The United States House of Representatives passed the $1.2 trillion bipartisan infrastructure bill which, if signed into law by President Joe Biden, would enforce new provisions in relation to crypto-tax reporting for all citizens.
The infrastructure bill was first proposed by the Biden administration aimed at primarily improving the national transport network and internet coverage. However, the bill mandated stringent reporting requirements for the crypto community, requiring all digital asset transactions worth more than $10,000 to be reported to the IRS.
As Cointelegraph reported, the bill was first approved by the Senate on Aug. 10 with a 69–30 vote, which was met with a proposal for a compromise amendment by a group of six senators: Pat Toomey, Cynthia Lummis, Rob Portman, Mark Warner, Kyrsten Sinema and Ron Wyden. According to Toomey:
“This legislation imposes a badly flawed, and in some cases unworkable, cryptocurrency tax reporting mandate that threatens future technological innovation.”
Despite the lack of clarity in the bill’s verbatim, the infrastructure bill intends to treat the crypto community’s software developers, transaction validators and node operators similar to the brokers of the traditional institutions.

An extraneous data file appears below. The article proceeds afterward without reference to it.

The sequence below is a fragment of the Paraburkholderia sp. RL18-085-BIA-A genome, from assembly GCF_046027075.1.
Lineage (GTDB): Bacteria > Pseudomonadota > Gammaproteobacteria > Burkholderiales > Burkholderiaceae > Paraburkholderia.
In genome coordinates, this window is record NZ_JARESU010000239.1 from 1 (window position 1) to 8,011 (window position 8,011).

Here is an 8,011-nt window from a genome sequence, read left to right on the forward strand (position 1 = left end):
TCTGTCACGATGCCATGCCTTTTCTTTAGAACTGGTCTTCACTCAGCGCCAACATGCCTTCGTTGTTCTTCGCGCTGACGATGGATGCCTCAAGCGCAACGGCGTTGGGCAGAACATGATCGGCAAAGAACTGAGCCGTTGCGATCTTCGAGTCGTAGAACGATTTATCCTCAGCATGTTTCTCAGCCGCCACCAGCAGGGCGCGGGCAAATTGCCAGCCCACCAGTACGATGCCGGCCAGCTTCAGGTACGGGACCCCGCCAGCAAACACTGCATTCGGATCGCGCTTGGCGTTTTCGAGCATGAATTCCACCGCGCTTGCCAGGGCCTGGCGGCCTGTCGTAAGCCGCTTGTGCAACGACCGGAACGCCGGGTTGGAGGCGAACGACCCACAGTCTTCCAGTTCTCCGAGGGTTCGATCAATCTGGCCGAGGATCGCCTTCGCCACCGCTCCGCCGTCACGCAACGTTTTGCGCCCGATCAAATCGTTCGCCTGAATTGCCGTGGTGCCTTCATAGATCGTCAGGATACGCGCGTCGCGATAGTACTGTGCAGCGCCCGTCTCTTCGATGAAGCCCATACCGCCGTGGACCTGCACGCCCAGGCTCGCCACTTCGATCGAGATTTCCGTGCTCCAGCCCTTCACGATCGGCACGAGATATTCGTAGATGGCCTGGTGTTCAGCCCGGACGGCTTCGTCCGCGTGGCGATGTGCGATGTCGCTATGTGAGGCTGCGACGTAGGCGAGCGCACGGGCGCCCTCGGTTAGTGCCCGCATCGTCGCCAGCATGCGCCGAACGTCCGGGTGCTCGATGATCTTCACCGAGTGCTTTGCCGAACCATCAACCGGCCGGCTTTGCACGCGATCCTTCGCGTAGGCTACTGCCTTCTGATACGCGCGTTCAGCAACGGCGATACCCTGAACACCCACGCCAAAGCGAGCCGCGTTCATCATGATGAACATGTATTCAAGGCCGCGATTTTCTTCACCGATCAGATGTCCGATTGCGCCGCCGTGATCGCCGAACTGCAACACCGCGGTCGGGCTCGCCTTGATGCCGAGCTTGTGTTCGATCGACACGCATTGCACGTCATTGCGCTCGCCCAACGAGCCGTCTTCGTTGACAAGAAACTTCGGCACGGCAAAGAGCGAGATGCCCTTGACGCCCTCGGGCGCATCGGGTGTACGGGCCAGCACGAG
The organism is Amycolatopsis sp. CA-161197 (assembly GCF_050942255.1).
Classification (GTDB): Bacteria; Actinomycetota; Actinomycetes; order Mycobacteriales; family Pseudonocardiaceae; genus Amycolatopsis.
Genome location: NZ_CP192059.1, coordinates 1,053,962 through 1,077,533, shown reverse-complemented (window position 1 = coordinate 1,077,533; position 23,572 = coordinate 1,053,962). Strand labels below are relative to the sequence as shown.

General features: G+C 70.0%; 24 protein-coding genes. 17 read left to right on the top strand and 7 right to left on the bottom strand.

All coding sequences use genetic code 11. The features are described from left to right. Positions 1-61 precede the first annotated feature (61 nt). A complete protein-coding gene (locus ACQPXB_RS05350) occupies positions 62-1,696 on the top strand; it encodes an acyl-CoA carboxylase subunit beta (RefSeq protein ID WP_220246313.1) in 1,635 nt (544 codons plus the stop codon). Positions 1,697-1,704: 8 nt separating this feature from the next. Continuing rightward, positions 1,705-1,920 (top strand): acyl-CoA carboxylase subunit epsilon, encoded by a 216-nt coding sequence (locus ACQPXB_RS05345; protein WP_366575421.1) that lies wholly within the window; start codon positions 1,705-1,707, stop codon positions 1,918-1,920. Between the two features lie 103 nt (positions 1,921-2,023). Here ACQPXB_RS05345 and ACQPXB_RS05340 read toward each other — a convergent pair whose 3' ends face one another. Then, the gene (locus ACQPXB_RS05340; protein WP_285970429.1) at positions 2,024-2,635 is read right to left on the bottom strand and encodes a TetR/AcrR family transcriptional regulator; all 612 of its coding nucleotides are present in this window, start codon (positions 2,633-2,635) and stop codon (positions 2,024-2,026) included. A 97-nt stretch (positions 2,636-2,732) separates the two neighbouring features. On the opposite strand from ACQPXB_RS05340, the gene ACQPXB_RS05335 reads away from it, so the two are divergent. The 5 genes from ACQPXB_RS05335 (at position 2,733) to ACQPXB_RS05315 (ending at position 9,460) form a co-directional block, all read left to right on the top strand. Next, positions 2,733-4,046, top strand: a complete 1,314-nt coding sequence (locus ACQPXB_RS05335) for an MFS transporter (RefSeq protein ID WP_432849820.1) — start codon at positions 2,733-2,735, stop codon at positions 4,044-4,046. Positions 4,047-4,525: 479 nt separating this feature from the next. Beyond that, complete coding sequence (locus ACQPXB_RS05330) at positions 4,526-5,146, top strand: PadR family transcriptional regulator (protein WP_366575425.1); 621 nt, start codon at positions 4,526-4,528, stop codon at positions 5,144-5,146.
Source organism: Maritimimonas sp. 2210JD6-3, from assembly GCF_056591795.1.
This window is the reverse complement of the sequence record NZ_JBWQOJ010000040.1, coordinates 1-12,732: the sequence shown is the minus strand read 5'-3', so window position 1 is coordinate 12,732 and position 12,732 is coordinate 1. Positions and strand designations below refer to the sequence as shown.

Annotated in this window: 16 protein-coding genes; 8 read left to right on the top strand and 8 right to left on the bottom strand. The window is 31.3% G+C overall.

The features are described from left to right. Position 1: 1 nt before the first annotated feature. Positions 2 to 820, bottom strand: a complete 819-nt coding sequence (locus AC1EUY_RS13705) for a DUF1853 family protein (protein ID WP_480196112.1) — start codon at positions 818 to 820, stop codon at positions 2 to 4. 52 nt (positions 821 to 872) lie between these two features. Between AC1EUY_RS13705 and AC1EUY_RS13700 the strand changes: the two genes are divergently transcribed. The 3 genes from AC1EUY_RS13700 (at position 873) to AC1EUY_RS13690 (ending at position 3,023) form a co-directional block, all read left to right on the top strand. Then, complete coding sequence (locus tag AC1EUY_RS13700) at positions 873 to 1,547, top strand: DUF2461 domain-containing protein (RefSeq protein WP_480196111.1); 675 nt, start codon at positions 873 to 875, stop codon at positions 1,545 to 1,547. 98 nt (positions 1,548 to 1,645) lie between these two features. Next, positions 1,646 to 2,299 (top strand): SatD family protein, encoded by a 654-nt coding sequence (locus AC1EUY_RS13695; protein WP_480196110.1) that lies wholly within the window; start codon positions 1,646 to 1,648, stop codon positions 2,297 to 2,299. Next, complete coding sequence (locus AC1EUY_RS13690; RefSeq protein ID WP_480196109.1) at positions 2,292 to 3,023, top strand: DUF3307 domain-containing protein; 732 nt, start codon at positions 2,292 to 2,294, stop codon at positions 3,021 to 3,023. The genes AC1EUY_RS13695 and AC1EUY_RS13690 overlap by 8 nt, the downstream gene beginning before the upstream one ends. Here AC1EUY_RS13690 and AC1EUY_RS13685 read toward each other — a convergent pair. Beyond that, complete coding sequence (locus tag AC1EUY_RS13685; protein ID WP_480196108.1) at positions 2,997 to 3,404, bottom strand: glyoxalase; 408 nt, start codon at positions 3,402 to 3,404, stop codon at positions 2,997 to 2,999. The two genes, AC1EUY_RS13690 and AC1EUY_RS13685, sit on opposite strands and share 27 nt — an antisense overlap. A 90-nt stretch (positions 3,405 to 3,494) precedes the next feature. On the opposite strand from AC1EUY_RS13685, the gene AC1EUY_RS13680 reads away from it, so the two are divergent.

The House of Representatives passed the controversial infrastructure bill to President Biden after securing a win of 228–206 votes. In addition, the crypto community showed concerns over the vague description of the word "broker" that may consequently impose unrealistic tax reporting requirements for sub-communities such as the miners.
this bill is unconstitutional and inherently anti-American— Meltem Demir◎rs (@Melt_Dem) November 4, 2021
private citizens have the right to financial privacy and financial freedom
absolutely shameful to see this https://t.co/O9FkVC2CF4
As a repercussion, the inability to disclose crypto-related earnings will be treated as a tax violation and felony.
Legal experts recommended amendments to the infrastructure bill that consider the failure to report digital asset transactions as a criminal offense.
Abraham Sutherland, a lecturer from the University of Virginia School of Law, cited concerns over the U.S. government's decision to blanket term crypto sub-communities as brokers:
“It’s bad for all users of digital assets, but it’s especially bad for decentralized finance. The statute would not ban DeFi outright. Instead, it imposes reporting requirements that, given the way DeFi works, would make it impossible to comply.”